The Justice Department announced today that it reached a settlement agreement with United Natural Foods Inc. (UNFI), resolving allegations that the company discriminated under the anti-discrimination provision of the Immigration and Nationality Act (INA), when it impermissibly “reverified” the work authority of lawful permanent residents and required some non-citizen workers to provide specific Form I-9 documentation.
In a charge filed with the department, the charging party, a lawful permanent resident, alleged that UNFI improperly terminated him after he failed to produce an unexpired lawful permanent resident card (also known as a “green card”) in connection with an erroneous reverification of his employment eligibility. The charging party had presented proper work authorization documentation at the time of hire, and UNFI had no reason to suspect that his documentation was not genuine. The employee was permanently work-authorized, but lost three weeks’ worth of wages as a result of UNFI’s practice. The department’s investigation revealed that UNFI reverified the documentation of similarly situated lawful permanent residents when their documentation expired but did not reverify expired documentation of U.S. citizens. The anti-discrimination provision prohibits treating employees differently in the employment eligibility verification and reverification processes based on citizenship or national origin.
In response to the department’s investigation, UNFI conducted an internal audit and undertook immediate corrective action to address and rectify its employment eligibility verification policies and practices. As part of its corrective action, UNFI rehired the charging party and gave him full back pay several months before the department had made its finding of discrimination. Under the settlement agreement, the company agrees to pay $3,190 in civil penalties to the United States, to conform all of its actions to ensure compliance with the INA’s anti-discrimination provision and to train its human resources personnel about the company’s responsibility to avoid discrimination in the employment eligibility verification process.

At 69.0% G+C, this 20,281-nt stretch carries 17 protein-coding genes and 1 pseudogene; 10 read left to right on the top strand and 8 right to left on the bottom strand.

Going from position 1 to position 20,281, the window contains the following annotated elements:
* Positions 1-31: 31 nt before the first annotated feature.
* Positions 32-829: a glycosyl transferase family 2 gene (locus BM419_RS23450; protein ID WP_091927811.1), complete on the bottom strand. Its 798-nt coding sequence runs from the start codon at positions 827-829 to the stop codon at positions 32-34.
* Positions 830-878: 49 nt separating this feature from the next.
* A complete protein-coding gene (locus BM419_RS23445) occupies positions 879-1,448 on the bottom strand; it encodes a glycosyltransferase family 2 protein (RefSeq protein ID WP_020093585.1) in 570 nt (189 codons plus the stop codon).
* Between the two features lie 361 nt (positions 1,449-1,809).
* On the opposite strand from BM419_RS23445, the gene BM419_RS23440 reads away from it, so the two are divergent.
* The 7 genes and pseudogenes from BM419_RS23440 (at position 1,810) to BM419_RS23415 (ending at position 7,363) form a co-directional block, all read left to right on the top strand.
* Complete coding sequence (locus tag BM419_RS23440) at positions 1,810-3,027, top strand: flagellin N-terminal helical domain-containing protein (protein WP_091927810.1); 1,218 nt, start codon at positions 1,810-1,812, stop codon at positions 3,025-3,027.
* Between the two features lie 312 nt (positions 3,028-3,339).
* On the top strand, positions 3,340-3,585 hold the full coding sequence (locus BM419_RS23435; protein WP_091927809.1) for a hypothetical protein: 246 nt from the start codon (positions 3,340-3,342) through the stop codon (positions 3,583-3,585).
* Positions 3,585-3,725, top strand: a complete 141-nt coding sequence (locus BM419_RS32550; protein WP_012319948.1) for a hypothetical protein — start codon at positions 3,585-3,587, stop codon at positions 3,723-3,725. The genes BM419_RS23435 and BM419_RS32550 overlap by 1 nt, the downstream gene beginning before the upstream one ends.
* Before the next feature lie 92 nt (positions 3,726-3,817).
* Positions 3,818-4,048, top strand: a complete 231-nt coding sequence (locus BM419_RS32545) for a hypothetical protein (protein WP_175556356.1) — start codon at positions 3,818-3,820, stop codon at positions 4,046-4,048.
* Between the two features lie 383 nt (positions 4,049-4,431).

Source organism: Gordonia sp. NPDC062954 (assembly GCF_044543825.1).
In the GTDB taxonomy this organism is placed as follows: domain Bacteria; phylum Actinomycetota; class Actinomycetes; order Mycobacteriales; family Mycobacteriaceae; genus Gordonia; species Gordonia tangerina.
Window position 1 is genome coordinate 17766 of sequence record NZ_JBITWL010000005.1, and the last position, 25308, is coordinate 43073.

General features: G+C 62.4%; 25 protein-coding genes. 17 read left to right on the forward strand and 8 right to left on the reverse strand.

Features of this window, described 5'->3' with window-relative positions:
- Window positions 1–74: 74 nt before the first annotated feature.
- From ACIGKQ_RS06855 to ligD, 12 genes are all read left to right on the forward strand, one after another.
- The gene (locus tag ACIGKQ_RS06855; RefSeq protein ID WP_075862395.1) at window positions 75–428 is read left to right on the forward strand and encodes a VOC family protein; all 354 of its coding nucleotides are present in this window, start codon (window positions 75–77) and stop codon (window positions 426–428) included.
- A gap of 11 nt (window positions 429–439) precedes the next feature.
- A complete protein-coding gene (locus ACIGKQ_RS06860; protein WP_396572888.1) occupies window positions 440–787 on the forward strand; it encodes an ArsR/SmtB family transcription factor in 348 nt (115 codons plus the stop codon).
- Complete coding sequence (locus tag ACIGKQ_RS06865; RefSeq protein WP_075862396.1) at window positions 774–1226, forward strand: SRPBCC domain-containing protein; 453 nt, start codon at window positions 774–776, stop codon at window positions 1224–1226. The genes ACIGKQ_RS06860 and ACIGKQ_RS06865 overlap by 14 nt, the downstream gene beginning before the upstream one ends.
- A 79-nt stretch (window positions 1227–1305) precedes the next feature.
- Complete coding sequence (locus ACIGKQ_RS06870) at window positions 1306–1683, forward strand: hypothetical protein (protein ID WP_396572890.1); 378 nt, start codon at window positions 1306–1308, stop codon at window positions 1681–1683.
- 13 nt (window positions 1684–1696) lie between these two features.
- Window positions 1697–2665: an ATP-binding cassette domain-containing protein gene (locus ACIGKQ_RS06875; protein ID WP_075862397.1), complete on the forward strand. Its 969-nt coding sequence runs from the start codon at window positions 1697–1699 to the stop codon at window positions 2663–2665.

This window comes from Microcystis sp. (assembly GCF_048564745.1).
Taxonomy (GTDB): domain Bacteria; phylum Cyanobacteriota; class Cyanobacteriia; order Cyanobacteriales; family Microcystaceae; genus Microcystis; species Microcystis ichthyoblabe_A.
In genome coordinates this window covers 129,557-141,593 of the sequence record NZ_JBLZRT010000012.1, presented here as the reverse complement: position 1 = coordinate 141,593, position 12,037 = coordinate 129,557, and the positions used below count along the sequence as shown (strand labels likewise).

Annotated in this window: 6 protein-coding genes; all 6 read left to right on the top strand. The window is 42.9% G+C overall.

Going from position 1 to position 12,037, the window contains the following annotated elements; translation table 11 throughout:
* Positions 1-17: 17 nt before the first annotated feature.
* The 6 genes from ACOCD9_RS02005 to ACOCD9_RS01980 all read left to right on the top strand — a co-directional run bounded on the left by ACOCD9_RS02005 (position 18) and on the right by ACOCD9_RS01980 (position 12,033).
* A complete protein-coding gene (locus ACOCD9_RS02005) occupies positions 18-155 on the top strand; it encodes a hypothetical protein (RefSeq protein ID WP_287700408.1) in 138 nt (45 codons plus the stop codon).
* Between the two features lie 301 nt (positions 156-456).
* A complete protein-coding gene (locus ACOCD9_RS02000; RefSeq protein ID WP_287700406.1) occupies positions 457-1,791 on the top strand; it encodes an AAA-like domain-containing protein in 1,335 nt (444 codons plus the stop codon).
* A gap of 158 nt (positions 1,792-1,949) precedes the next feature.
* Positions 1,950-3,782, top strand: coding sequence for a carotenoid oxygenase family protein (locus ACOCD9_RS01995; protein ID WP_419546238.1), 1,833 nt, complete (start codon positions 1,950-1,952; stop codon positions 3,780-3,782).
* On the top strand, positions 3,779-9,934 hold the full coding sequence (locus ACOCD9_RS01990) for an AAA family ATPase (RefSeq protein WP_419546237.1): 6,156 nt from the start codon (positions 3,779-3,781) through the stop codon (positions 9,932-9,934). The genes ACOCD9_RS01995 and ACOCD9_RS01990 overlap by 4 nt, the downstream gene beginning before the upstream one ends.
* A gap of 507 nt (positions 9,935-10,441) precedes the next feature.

“The Civil Rights Division is pleased that UNFI has prioritized compliance with the Immigration and Nationality Act’s (INA), and we encourage all employers to evaluate their policies and practices to ensure compliance with the INA’s anti-discrimination provision,” said Thomas E. Perez, Assistant Attorney General for the Civil Rights Division.
The Office of Special Counsel (OSC) for Immigration-Related Unfair Employment Practices is responsible for enforcing the anti-discrimination provision of the INA, which protects work authorized individuals from employment discrimination on the basis of citizenship status or national origin discrimination, including discrimination in hiring and the employment eligibility verification process.
For more information about protections against employment discrimination under the immigration laws, call the OSC’s worker hotline at 1-800-255-7688 (1-800-237-2525, TDD for hearing impaired), call the OSC’s employer hotline at 1-800-255-8155 (1-800-362-2735, TDD for hearing impaired), sign up for a no-cost webinar at www.justice.gov/crt/osc/webinars.php, email firstname.lastname@example.org or visit the website at www.justice.gov/crt/about/osc.